37      However, according to the court, it is appropriate, in the present case, to proceed on the premiss that the mother and the son were unaware of the fraudulent actions of the father, since the State Secretary had not only not alleged that they knew of it, but also regarded that aspect as irrelevant.

38      That court wonders whether, in such circumstances, the State Secretary could validly withdraw, first, the fixed-term residence permits granted to the mother and to the son, pursuant to Article 16(2)(a) of Directive 2003/86 and, second, the long-term residence permits granted to them, pursuant Article 9(1)(a) of Directive 2003/109.

39      In those circumstances, the Raad van State (Council of State, Netherlands) decided to stay the proceedings and to refer the following questions to the Court for a preliminary ruling:

‘(1)       Must Article 16(2)(a) of [Directive 2003/86] be interpreted as precluding the withdrawal of a residence permit granted for the purpose of family reunification in the case where the acquisition of that residence permit was based on fraudulent information but the family member was unaware of the fraudulent nature of that information?

(2)       Must Article 9(1)(a) of [Directive 2003/109] be interpreted as precluding the withdrawal of long-term resident status in the case where the acquisition of that status was based on fraudulent information but the long-term resident was unaware of the fraudulent nature of that information?’

 Consideration of the questions referred

 The first question

40      By its first question, the referring court asks, in essence, whether Article 16(2)(a) of Directive 2003/86 must be interpreted as precluding a Member State from withdrawing residence permits that were issued to family members of a third-country national pursuant to that directive, on the ground that falsified documents were produced for the purpose of obtaining those residence permits, where those family members were unaware of the fraudulent nature of those documents.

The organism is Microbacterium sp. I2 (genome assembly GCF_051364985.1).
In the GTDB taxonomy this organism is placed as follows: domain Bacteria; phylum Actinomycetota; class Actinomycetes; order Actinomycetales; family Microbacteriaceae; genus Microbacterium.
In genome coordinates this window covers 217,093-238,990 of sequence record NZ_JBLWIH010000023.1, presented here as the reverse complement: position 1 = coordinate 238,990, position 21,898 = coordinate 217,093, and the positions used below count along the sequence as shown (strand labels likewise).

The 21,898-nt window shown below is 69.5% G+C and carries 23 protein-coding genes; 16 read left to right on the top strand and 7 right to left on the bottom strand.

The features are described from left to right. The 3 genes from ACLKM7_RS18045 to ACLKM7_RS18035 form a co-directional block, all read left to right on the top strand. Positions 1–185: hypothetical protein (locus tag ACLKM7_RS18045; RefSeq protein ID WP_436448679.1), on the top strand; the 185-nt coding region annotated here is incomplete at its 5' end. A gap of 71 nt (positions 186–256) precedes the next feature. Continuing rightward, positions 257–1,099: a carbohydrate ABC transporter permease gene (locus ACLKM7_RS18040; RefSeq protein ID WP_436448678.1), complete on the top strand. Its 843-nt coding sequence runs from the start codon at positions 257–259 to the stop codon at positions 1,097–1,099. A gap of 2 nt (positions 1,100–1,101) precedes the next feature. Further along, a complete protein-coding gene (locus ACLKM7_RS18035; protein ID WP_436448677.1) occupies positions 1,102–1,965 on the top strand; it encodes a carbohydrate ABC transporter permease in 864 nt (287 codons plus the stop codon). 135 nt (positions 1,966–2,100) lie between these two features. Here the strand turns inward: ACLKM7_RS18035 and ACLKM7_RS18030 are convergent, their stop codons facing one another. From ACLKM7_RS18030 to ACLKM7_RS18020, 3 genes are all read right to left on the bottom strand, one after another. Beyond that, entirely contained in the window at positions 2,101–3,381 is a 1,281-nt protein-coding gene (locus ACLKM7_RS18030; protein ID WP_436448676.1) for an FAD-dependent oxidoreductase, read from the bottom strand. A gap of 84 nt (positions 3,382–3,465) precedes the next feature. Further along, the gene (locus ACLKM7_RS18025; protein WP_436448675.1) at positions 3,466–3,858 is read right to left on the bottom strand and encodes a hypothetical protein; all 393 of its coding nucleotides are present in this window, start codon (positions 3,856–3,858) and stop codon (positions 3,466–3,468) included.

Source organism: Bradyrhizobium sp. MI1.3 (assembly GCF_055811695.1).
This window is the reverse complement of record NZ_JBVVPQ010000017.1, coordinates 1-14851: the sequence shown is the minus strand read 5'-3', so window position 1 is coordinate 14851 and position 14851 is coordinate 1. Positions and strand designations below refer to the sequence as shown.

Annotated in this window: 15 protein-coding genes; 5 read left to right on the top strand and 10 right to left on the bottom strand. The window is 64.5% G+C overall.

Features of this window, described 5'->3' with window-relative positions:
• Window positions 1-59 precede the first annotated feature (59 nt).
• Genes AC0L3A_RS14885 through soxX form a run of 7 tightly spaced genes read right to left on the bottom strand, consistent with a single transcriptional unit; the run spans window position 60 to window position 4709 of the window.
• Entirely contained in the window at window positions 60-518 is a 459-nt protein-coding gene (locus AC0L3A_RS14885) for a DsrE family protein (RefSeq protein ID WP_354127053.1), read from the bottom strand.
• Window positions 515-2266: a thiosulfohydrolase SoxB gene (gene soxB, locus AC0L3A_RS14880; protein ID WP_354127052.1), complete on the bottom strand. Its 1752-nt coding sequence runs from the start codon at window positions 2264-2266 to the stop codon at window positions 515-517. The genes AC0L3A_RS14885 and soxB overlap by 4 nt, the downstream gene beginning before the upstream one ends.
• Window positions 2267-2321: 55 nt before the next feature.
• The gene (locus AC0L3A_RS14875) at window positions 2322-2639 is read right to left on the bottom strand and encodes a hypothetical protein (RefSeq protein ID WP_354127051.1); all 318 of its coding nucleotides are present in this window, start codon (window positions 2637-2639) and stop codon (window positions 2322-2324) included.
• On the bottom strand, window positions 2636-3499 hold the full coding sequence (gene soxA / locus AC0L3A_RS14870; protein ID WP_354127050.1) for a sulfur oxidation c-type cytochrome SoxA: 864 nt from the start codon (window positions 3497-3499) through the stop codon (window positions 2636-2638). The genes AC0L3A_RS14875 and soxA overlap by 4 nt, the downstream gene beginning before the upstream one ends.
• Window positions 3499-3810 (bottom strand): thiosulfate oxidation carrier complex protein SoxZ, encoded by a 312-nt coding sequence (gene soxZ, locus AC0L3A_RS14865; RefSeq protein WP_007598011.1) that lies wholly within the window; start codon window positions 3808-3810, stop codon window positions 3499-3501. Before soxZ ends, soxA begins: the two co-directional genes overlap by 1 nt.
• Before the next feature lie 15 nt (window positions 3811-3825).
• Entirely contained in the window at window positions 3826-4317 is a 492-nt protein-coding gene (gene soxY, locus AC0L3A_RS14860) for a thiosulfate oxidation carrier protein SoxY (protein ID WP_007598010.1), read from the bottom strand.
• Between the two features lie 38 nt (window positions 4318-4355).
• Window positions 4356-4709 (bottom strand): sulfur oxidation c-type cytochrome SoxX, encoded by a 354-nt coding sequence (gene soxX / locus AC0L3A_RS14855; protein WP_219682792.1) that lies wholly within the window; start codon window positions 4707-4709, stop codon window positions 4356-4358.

41      In order to reply to that question, it must be recalled that, under Article 4(1)(a) and (b) of Directive 2003/86, Member States are to authorise the entry and the residence, in accordance with that directive, of the sponsor’s spouse and the minor children of the sponsor and of his spouse. Under Article 5(2) of that directive, the application for entry and for residence is to be accompanied by documentary evidence proving that the conditions listed inter alia in Article 7 of the directive are complied with, which, under Article 7(1)(c) provides that the Member State concerned may require the person submitting the application to provide evidence that the sponsor has stable and regular resources which are sufficient to maintain himself and the members of his family, without recourse to the social assistance system of that Member State.

42      Article 16(2)(a) of Directive 2003/86 provides that Member States may withdraw the residence permit of a family member where it is shown that false or misleading information, false or falsified documents were used, fraud was otherwise committed or other unlawful means were used.

43      It follows from the wording of that provision that Member States may, in principle, withdraw that permit where falsified documents were produced or where there has been recourse to fraud for the purpose of obtaining that permit. The provision does not identify the person who provided or used those documents or who committed the fraud, nor does it require that the family member concerned knew of it. It also follows from that wording that the mere use, for those purposes, of false information or falsified documents, inter alia to give the impression that the sponsor had stable, regular and sufficient resources, in accordance with Article 7(1)(c) of that directive, suffices to justify a decision to withdraw the residence permit of family members, without Article 16(2)(a) of Directive 2003/86 requiring it to be demonstrated that there was an intention to defraud on the part of those family members, or even that the latter knew of the false nature of that information or those documents.

44      That interpretation is corroborated by a contextual reading of Article 16(2)(a) of Directive 2003/86.

45      The grounds laid down in that provision for the withdrawal of a residence permit are identical to the grounds for the rejection of an application for entry and residence. Thus, that provision provides that the use of false or misleading information or of false or falsified documents, or recourse to fraud or other unlawful means, are grounds not only for the withdrawal of a residence permit that has been granted but also for the rejection of that application. Those grounds must therefore be interpreted in the same way in both those cases. However, as the Netherlands Government submits, the effectiveness of that same provision requires a Member State to be able to reject an application for entry and residence of a family member where false or falsified documents are produced in support of that application, even if that family member was not aware of the false or falsified nature of those documents.